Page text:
A typical system for a four-person household would cost $12,000 to $15,000, without rebates or incentives. With help from federal and state government, homeowners will pay $6,500 to $8,000.
Delaware has always had the advantage of no sales tax. Neighbors New Jersey and Maryland have waived sales tax for green energy projects. Buyers in Pennsylvania still must pay the commonwealth’s 6 percent sales tax.
The word geothermal comes from the Greek words geo, meaning earth and therme, or heat. In essence, geothermal energy is steam or hot water from within the earth that can be harnessed to heat buildings or generate electricity.
Geothermal energy is renewable because the water is replenished by rainfall and the heat is produced continuously inside the earth.
Mother Nature provides awesome displays of geothermal power through volcanos, geysers and hot springs. Man has been tapping hot water as an energy since ancient times. The Romans, Chinese and Native Americans used hot mineral springs for bathing, cooking and heating.
Today hot water near the earth’s surface can be piped directly into buildings and industries for heat. A district heating system provides heat for 95 percent of the buildings in Reykjavik, Iceland. More than 90 percent of new homes and commercial buildings built in the United Kingdom are powered by geothermal systems.
A&A Geothermal in Frankford has been installing geothermal systems since 1987, drilling an average of 180 feet beneath Delaware soil, where the temperature remains a steady 55 to 57 degrees.
Until this year, nearly all the systems A&A installed were in new buildings, which are much easier to outfit with pumps that heat and cool the interiors. “With the government incentives, we are seeing a surge in retrofitting existing homes,” says Patrick Gaul, director of sales and marketing.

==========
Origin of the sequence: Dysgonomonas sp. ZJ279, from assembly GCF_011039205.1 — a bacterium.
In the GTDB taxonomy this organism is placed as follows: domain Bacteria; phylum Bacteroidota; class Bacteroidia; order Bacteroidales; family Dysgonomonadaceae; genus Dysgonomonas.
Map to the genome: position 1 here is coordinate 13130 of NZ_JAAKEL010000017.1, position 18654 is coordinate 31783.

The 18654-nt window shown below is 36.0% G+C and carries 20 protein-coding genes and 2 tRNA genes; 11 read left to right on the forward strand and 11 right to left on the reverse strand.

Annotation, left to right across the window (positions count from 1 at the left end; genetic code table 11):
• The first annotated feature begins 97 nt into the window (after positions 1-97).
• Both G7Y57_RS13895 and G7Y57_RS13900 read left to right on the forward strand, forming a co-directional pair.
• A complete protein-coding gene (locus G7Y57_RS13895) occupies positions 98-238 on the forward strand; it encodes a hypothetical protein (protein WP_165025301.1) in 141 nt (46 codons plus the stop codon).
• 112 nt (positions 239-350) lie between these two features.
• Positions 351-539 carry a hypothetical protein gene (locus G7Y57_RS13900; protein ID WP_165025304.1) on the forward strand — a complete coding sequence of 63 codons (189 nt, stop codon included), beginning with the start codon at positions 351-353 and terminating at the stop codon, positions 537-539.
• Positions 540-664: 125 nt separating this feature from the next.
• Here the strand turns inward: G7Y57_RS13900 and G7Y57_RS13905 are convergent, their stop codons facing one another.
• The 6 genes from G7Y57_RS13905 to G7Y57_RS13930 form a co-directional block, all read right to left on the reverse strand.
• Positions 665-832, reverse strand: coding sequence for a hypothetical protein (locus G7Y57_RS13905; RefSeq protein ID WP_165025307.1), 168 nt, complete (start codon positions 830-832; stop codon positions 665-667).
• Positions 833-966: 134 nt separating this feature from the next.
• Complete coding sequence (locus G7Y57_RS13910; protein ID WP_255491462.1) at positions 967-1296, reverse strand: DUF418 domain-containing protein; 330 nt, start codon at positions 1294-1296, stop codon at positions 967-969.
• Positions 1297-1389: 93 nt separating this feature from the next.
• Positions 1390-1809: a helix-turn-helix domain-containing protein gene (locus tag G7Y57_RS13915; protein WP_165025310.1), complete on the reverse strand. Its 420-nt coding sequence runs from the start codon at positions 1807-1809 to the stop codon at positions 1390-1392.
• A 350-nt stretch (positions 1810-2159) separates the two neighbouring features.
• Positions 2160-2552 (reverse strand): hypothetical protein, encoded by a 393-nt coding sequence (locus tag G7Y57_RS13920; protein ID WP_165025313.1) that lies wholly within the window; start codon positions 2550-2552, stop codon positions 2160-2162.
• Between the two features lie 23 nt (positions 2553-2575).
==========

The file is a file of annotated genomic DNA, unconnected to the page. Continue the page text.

Jay Fausnaught hired A&A to retrofit his 20-year-old, 1,800-square-foot home in Millsboro with a geothermal system two years ago. After federal and state incentives, he paid $17,500 for a design that links the heat pump to his hot water system. “In the winter, we have free hot water,” he says.
In addition to lower energy bills, Fausnaught says his home is more comfortable. “Every room in the house is the same temperature,” he says. “The humidity is constant and just right.”
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On average, the cost to outfit a 3,000-square-foot home with a geothermal system runs about $30,000. With government incentives, the price tag would be about $18,000.
“We can now come in with prices that are slightly less than a conventional heating and cooling systems,” Gaul says. “When you factor in the energy savings and the comfort level, it’s a no brainer.”
Expect the system to pare the costs of heating and cooling by 40 percent to 45 percent. At that rate, it will pay for itself in six or seven years.
The average lifespan of a geothermal system is 25 years, though A&A is servicing systems that are 29 years old.
So who is warming up to solar and geothermal energy? Essentially, it comes down to tree huggers and those who hold tight to their wallets. Many, like Fausnaught, are environmentally aware homeowners who have meticulously researched alternative sources of energy.
“Our demographic varies a lot,” says groSolar’s Gillen. “We have people who are really sick of high electric bills. Others are concerned about global warming.”
Weaver says he has received a great deal of interest from eco-friendly, middle-age homeowners who are interested in saving money over the long haul.
In the end, the bottom line is the homeowners’ desire to take care of their families and the planet.
“Every person who winds up doing it has a bit of the environmental activist in them,” Sergich says. “It’s a decision that makes people feel good even before they get their electric bill.”